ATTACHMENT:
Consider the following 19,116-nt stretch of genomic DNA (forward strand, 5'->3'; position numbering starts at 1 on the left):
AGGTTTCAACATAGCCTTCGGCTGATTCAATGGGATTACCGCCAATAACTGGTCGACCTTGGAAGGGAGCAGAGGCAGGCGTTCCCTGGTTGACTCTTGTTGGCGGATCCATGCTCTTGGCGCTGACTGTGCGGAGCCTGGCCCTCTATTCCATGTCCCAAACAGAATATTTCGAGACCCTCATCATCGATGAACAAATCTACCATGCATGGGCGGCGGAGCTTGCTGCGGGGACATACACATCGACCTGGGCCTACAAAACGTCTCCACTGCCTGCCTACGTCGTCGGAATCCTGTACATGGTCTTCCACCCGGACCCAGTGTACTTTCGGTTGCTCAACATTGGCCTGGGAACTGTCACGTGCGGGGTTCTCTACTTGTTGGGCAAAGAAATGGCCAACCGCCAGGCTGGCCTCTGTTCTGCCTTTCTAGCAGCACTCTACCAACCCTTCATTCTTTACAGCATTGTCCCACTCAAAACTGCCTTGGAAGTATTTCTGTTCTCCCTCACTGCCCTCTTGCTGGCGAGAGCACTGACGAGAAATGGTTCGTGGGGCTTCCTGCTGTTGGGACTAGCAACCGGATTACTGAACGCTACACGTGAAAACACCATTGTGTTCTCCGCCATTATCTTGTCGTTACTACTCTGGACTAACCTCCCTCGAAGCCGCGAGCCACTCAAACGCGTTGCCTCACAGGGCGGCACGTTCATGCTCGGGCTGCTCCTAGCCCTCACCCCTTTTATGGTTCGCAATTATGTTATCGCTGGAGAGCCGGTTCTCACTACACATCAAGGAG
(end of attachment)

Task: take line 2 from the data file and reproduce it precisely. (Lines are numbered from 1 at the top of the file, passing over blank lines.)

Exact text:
AGGTTTCAACATAGCCTTCGGCTGATTCAATGGGATTACCGCCAATAACTGGTCGACCTTGGAAGGGAGCAGAGGCAGGCGTTCCCTGGTTGACTCTTGTTGGCGGATCCATGCTCTTGGCGCTGACTGTGCGGAGCCTGGCCCTCTATTCCATGTCCCAAACAGAATATTTCGAGACCCTCATCATCGATGAACAAATCTACCATGCATGGGCGGCGGAGCTTGCTGCGGGGACATACACATCGACCTGGGCCTACAAAACGTCTCCACTGCCTGCCTACGTCGTCGGAATCCTGTACATGGTCTTCCACCCGGACCCAGTGTACTTTCGGTTGCTCAACATTGGCCTGGGAACTGTCACGTGCGGGGTTCTCTACTTGTTGGGCAAAGAAATGGCCAACCGCCAGGCTGGCCTCTGTTCTGCCTTTCTAGCAGCACTCTACCAACCCTTCATTCTTTACAGCATTGTCCCACTCAAAACTGCCTTGGAAGTATTTCTGTTCTCCCTCACTGCCCTCTTGCTGGCGAGAGCACTGACGAGAAATGGTTCGTGGGGCTTCCTGCTGTTGGGACTAGCAACCGGATTACTGAACGCTACACGTGAAAACACCATTGTGTTCTCCGCCATTATCTTGTCGTTACTACTCTGGACTAACCTCCCTCGAAGCCGCGAGCCACTCAAACGCGTTGCCTCACAGGGCGGCACGTTCATGCTCGGGCTGCTCCTAGCCCTCACCCCTTTTATGGTTCGCAATTATGTTATCGCTGGAGAGCCGGTTCTCACTACACATCAAGGAG